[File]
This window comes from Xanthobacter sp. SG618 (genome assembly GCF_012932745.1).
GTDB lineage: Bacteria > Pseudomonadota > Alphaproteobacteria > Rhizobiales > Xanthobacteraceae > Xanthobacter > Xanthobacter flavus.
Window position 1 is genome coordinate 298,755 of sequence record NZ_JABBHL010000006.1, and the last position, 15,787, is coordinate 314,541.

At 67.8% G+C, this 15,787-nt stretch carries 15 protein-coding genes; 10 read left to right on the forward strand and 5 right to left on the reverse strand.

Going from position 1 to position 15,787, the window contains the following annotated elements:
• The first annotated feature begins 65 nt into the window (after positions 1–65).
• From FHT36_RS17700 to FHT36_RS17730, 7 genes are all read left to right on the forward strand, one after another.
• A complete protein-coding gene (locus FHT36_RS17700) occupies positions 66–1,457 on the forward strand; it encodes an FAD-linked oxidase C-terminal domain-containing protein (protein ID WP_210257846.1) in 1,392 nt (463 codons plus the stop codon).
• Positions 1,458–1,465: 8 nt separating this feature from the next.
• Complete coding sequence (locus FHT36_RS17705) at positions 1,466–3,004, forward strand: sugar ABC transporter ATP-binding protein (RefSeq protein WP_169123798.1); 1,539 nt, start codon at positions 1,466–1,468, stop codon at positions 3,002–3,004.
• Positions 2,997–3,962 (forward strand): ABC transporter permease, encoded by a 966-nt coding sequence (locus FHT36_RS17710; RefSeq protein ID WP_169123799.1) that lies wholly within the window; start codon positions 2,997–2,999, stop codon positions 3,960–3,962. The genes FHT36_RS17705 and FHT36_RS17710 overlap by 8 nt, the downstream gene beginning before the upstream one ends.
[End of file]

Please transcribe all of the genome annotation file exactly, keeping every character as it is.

This window comes from Xanthobacter sp. SG618 (genome assembly GCF_012932745.1).
GTDB lineage: Bacteria > Pseudomonadota > Alphaproteobacteria > Rhizobiales > Xanthobacteraceae > Xanthobacter > Xanthobacter flavus.
Window position 1 is genome coordinate 298,755 of sequence record NZ_JABBHL010000006.1, and the last position, 15,787, is coordinate 314,541.

At 67.8% G+C, this 15,787-nt stretch carries 15 protein-coding genes; 10 read left to right on the forward strand and 5 right to left on the reverse strand.

Going from position 1 to position 15,787, the window contains the following annotated elements:
• The first annotated feature begins 65 nt into the window (after positions 1–65).
• From FHT36_RS17700 to FHT36_RS17730, 7 genes are all read left to right on the forward strand, one after another.
• A complete protein-coding gene (locus FHT36_RS17700) occupies positions 66–1,457 on the forward strand; it encodes an FAD-linked oxidase C-terminal domain-containing protein (protein ID WP_210257846.1) in 1,392 nt (463 codons plus the stop codon).
• Positions 1,458–1,465: 8 nt separating this feature from the next.
• Complete coding sequence (locus FHT36_RS17705) at positions 1,466–3,004, forward strand: sugar ABC transporter ATP-binding protein (RefSeq protein WP_169123798.1); 1,539 nt, start codon at positions 1,466–1,468, stop codon at positions 3,002–3,004.
• Positions 2,997–3,962 (forward strand): ABC transporter permease, encoded by a 966-nt coding sequence (locus FHT36_RS17710; RefSeq protein ID WP_169123799.1) that lies wholly within the window; start codon positions 2,997–2,999, stop codon positions 3,960–3,962. The genes FHT36_RS17705 and FHT36_RS17710 overlap by 8 nt, the downstream gene beginning before the upstream one ends.